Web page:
Aleksey stumbled back a few more paces, breathing hard, and flipped the light switch. His reflection in what remained of the window looked surprisingly normal—if only everyone else could see that reflection instead of his real self ! After a few seconds, hope formed, and to extinguish it, Aleksey walked to the bathroom and stared hard into the mirror.

And saw his prodigal nose, right where it was supposed to be, just as if nothing had happened. His vein was there, his hairs were there, and when it had all come back, he did not know. He did not know, nor did he want to know. He wanted to sit on his floor. He wanted to have a drink and think about the future that he suddenly saw before him, just past the tip of his newly restored nose.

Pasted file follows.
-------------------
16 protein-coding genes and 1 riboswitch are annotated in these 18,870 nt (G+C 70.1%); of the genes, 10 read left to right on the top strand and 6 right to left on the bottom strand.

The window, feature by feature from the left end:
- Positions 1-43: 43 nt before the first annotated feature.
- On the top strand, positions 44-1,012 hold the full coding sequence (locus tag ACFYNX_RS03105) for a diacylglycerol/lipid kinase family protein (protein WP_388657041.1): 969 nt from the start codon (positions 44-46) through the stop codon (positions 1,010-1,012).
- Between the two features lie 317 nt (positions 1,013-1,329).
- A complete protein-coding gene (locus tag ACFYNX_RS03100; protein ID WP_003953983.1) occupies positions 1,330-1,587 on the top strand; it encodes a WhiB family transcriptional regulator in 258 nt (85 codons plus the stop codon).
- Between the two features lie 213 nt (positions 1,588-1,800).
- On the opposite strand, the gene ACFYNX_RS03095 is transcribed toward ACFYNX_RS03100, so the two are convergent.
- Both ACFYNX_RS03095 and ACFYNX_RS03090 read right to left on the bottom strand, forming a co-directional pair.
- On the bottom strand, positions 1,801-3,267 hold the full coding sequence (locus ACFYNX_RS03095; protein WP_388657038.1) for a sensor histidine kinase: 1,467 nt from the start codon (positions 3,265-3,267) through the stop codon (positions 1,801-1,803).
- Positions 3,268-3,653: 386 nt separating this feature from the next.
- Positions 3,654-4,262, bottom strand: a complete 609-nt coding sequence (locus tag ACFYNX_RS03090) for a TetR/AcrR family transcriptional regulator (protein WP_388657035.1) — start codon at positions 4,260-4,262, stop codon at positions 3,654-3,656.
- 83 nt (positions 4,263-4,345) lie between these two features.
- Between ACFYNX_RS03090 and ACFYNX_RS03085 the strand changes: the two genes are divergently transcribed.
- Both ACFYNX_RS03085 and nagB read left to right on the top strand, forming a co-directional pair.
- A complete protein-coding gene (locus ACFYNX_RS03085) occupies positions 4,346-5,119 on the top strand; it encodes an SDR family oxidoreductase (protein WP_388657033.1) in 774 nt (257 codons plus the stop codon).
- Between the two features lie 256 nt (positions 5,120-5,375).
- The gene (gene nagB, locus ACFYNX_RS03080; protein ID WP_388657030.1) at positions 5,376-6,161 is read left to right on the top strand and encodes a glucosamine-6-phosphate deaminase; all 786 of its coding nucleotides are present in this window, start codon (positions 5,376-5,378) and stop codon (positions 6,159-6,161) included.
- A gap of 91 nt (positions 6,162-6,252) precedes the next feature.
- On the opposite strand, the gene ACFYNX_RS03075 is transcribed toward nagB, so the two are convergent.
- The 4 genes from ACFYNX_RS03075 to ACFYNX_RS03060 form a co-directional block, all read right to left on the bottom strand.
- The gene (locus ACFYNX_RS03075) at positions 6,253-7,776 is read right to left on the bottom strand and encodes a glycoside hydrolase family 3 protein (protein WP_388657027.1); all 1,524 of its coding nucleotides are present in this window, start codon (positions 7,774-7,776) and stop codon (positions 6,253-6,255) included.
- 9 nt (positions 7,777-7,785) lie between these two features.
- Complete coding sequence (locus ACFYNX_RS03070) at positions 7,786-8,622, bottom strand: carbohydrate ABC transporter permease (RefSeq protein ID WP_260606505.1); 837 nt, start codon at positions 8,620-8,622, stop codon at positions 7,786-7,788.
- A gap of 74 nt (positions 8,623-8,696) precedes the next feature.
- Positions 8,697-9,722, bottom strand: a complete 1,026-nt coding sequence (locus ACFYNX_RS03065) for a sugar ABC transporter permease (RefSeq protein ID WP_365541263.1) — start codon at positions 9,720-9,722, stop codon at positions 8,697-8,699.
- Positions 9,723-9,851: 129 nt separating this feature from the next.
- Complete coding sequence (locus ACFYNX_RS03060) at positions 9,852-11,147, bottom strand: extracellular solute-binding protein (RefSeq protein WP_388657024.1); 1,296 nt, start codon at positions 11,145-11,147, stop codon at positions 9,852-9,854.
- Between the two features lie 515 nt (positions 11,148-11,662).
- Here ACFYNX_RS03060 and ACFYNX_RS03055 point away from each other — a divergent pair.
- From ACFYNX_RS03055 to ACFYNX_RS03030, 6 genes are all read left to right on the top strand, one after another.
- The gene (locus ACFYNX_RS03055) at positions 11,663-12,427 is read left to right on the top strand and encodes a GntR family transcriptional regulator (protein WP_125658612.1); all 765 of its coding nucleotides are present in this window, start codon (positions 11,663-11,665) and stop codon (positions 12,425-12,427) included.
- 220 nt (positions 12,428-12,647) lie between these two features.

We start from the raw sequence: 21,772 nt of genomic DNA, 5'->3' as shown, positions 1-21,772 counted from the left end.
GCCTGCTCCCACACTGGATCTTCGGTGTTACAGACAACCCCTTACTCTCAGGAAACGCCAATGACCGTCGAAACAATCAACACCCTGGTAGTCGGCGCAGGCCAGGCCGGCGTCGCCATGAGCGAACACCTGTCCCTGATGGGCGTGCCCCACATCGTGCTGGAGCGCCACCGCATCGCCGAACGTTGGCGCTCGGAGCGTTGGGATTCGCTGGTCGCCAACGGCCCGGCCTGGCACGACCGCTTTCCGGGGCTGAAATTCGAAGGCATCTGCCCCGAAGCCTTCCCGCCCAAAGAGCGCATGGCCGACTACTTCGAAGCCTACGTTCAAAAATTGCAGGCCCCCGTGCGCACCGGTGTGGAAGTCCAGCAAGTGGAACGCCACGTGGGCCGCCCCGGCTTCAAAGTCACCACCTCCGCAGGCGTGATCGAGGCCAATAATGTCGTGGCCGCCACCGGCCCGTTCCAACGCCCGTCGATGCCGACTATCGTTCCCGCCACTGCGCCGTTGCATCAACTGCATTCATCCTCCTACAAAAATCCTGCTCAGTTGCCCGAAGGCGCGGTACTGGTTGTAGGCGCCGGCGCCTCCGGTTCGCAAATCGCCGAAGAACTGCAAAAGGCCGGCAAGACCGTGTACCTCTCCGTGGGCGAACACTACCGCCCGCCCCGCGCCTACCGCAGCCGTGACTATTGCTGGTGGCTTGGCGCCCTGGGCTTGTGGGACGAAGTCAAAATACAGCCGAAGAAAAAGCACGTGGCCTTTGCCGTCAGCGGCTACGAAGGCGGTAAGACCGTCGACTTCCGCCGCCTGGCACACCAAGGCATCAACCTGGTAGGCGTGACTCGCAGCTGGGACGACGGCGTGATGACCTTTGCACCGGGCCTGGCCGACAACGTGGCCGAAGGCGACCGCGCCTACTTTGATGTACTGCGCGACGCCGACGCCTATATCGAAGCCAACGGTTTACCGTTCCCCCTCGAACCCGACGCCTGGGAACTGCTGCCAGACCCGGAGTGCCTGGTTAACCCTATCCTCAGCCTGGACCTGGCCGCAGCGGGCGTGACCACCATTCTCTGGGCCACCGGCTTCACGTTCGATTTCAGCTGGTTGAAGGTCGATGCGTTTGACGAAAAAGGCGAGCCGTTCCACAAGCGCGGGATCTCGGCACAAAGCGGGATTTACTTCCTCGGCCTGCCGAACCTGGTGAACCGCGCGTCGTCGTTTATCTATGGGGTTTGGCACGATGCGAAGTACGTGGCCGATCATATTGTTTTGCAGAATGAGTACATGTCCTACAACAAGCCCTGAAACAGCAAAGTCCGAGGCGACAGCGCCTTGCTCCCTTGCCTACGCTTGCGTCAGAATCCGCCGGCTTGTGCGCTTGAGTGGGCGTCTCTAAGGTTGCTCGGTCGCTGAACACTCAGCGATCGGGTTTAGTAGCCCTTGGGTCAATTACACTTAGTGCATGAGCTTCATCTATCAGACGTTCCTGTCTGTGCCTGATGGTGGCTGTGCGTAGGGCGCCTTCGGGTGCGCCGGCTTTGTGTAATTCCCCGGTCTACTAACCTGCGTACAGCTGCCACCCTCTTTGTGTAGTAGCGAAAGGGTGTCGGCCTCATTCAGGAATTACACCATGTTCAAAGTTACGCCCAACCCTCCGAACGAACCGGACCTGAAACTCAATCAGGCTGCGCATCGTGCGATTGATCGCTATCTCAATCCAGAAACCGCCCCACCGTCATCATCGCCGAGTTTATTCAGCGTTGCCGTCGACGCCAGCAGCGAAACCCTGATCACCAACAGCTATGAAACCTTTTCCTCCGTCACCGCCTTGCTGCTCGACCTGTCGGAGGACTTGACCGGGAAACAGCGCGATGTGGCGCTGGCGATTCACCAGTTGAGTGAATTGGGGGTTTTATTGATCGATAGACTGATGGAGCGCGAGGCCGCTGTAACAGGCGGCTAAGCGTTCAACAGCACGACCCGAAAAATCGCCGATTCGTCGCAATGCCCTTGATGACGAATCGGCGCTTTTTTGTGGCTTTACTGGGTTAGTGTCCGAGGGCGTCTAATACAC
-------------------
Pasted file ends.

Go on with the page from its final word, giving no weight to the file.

Tatiana would come up the stairs. He would sell houses and—why not?—make a million dollars. He and Tatiana would marry. They would have a baby, and the baby would know neither Barkov nor babka, would wonder neither What Must Be Done? (Chto Delat?) nor Whose Fault? (Kto Vinovat?). More power to the baby! All power to the baby!

He heard Tatiana’s shoes on the stairs and their clip-clop sound told him that he would forget that the past day had ever happened. Aren’t immigrants like horses? Don’t we need our blinders to move? What’s a professorship, what’s a piano, what’s a daughter, compared to our desire to just get out? In fact, let’s not discuss these barely remembered losses any more. It doesn’t do any of us good.